I would very much like one, thank you.
Posted by mrbrent at 4:17 PM
who are these germans and what do they want?A weird German meme has popped up in my own personal life. Yeah, that's right -- "meme".
The first element is most obvious. For the past three days, it's raining spam, and this spam is written in German. I realize that spam historically waxes and wanes, as scumbag e-marketers come and go. But never has a new wave of spam been in a foreign language. And of all the foreign languages, why the only one (other than English) I partially comprehend? Most importantly, why are the Germans all of a sudden interested in my re-fi and my virility? Do I own a house in Germany I don't know about? And w/r/t my virility -- ew. [Aha! Explained.]
Then last night, out and about on the streets of Brooklyn, I came across a group of adults eerily reenacting a vived memory of my time as an exchange student in Germany twenty years ago. The adults, dressed in what one could call the style of Europeans, were standing next to a parked car, staring at the distorted reflections of themselves in the finish of the car and laughing. A lot of laughing. Like it was the funniest thing they had ever seen. (Which it may well have been -- a creepier possibility.) The same thing happened to me in the parking lot of a German amusement park/movie studio. The exchange family of a co-exchange student stopped, as one, at the door of some small Euro vehicle, and laughed uproariously. It was at that exact point that my teen self became a cynic. And to relive it two decades later filled me with all sorts of the heebie-jeebies.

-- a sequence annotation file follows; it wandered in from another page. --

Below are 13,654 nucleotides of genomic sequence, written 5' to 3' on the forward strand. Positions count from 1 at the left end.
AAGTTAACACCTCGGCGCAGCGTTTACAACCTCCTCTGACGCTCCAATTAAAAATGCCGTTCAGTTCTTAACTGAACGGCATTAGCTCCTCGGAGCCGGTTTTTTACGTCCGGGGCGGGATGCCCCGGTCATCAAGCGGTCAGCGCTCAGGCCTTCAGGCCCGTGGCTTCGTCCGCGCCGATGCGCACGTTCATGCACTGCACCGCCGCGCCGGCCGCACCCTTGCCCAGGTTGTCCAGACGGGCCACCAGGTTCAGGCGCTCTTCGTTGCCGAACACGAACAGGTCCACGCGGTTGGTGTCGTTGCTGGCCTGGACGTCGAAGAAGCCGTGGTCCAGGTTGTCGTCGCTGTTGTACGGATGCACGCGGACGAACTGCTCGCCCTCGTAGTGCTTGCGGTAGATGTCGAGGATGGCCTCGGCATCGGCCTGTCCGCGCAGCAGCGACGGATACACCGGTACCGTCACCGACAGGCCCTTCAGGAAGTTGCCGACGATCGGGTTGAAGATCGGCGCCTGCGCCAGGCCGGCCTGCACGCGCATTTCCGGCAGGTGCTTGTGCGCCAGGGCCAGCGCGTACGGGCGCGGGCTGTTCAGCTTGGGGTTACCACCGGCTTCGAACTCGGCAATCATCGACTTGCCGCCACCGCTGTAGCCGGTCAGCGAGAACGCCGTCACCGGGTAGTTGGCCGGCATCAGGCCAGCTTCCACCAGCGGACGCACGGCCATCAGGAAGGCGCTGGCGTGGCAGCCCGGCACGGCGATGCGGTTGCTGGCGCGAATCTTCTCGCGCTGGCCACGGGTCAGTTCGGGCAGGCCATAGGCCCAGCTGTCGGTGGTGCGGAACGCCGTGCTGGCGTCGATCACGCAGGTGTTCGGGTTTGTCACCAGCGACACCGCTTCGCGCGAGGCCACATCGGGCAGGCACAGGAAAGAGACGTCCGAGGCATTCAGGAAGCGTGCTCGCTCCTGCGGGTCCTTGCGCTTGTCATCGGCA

Finally, we go back to my recent wedding. It took place in a brewery with a decidedly German theme, like a "Breuhaus" or a "Bierhall". It even had old Europeon knick-knackery all over the walls and ceilings (!?!). Even the other businesses in the town that contained the brewery had a German thing going on, with the bar attached to our hotel displaying authentic posters from Germany -- in German! There was also a discrete and dignified German tone in our invites, which was, I am told, a favor to me and my "obsession with Germany".
Which obsession was news to me, but apparently a self-fulfilling prophecy.
So keep on groovin', my friends, and keep the Germans at your back.
Posted by mrbrent at 11:12 AM